Everything you need to know about URINARY STONES

Everything you need to know about URINARY STONES

Everything you need to know about URINARY STONES

Did you know urinary stones (otherwise known as uroliths) are a very common condition in guinea pigs, and can become life threatening?! 

Read on to find out all you need to know about urinary stones in guinea pigs. 


Most urinary stones are formed from excess calcium in the body. Calcium excretion through the urine is a normal process for guinea pigs, however when there becomes too much calcium (usually from high levels of ingestion through the diet), the excess calcium begins to sediment in the kidneys and bladder, forming what we know as 'sludge'. 

This 'sludge' has a very gritty sand-like texture, and can be dense, heavy, and difficult for the body to excrete. Sometimes this sludge will stick together forming small stones - known as uroliths. These uroliths can continue to get bigger and bigger, and in some cases can get very large! 


Urinary stones can form anywhere along the urinary tract, including the kidneys, ureters, bladder and urethra. 


These stones can be very painful for the guinea pigs. They cause a lot of pain and localised inflammation as they travel down the narrow passage of the ureters and urethra, and can move around inside the bladder irritating the bladder wall. This can also cause bleeding, which people often notice in the urine. 

Uroliths become life threatening when they either cause so much pain the guinea pig stops eating or behaving normally; resulting in gut stasis, dental disease, pododermatitis and other health conditions, or when the stones cause a urinary obstruction by blocking either the ureters or urethra and not allowing urine to pass through. If this occurs it becomes an emergency and veterinary care is required immediately.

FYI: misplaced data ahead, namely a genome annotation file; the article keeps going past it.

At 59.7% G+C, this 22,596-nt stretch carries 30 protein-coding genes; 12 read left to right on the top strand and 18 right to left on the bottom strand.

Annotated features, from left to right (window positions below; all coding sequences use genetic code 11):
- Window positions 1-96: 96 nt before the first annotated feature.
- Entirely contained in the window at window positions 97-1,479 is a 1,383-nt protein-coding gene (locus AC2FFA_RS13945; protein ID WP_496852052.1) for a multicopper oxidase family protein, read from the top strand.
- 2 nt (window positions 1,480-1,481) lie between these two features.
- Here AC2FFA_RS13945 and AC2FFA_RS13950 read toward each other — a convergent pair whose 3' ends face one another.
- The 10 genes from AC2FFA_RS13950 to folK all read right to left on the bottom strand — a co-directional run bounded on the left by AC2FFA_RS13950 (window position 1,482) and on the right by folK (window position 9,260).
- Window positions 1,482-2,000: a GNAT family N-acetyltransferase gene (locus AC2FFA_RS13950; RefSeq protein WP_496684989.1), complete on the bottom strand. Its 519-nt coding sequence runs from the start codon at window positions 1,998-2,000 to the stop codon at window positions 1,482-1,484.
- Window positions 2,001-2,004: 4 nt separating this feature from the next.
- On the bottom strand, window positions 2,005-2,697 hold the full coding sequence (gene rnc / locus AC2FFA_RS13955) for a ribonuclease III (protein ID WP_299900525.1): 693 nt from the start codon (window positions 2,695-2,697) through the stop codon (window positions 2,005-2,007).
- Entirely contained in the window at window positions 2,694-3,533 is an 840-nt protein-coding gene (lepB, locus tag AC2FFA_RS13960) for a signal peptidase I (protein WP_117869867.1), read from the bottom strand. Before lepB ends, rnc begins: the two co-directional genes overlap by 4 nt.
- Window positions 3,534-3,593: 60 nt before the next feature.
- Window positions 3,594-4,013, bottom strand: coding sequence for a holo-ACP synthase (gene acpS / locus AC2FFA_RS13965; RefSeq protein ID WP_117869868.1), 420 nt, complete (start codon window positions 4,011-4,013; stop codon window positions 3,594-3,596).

The most common sign people tend to notice is RED URINE. If urinary stones are involved the red tinge is caused by blood in the urine. It is important to note however that guinea pigs can also get pigmenturia, which is a discolouration of urine caused by eating coloured vegetables such as beets, and is not always blood. 

You might also notice VOCALISATION or DISCOMFORT when urinating, or when touching their abdomen, or ABNORMALITIES WITH URINATION such as small frequent amounts, straining to urinate or dripping urine. 

Due to pain your guinea pig may also have a DECREASED APPETITE or appear LETHARGIC. 


  • High Calcium diets, such as lucerne and alfalfa hay. These types of hay should be reserved only for young guinea pigs who are growing, or pregnant guinea pigs who utilise the extra calcium through formation of foetal skeletons and producing milk during lactation. There are also some vegetables that are very high in calcium such as spinach, parsley and kale, and should be fed only a few times a week. 
  • Not drinking enough water is another common cause. If your guinea pig is not drinking enough or does not have constant access to clean, fresh water, the filtration by the kidneys is reduced, and also results in less 'flushing' of the urinary tract to remove the excess calcium. 
  • Urinary tract infections can increase the risk of urinary stone formation. Guinea pigs with UTI's will display similar signs to those with urinary stones and a vet visit is warranted. 
  • Obesity, Inactivity and pain from other conditions 
  • Kidney disease 


If you suspect your guinea pig has urinary stones, or you have noticed any changes with their behaviour or urination, a vet visit is always recommended.

Pain relief is one of the most important modes of treatment, as pain in guinea pigs can lead to many other health conditions such as gut stasis, dental disease and bumblefoot. Your veterinarian will provide your guinea pig with adequate analgesia to make them comfortable. 

Your veterinarian will most likely perform some tests on a urine sample, take blood to assess kidney function and other body organs, and perform imaging such as an xray or ultrasound to help diagnose the condition. 

Image credit: Exotic Vet Clinic 

If your guinea pigs have tiny stones or sludge, your vet may be able to flush the urinary tract with catheterisation under sedation or an anaesthetic. If larger stones are present your guinea pig may require surgery, where they undergo a full general anaesthetic and the stones are removed directly from the bladder through a procedure called a cystotomy. 

Feeding a balanced diet is also an important part of treatment. Limiting the amount of HIGH calcium vegetables to only a few times a week can reduce the likelihood of urinary stone formation. It is NOT recommended to remove these foods completely as calcium along with other nutrients such as Vitamin C are an important part of a guinea pigs diet, and balance and variety is key. You can find many resources online outlining the calcium and vitamin C content of different fruits and vegetables.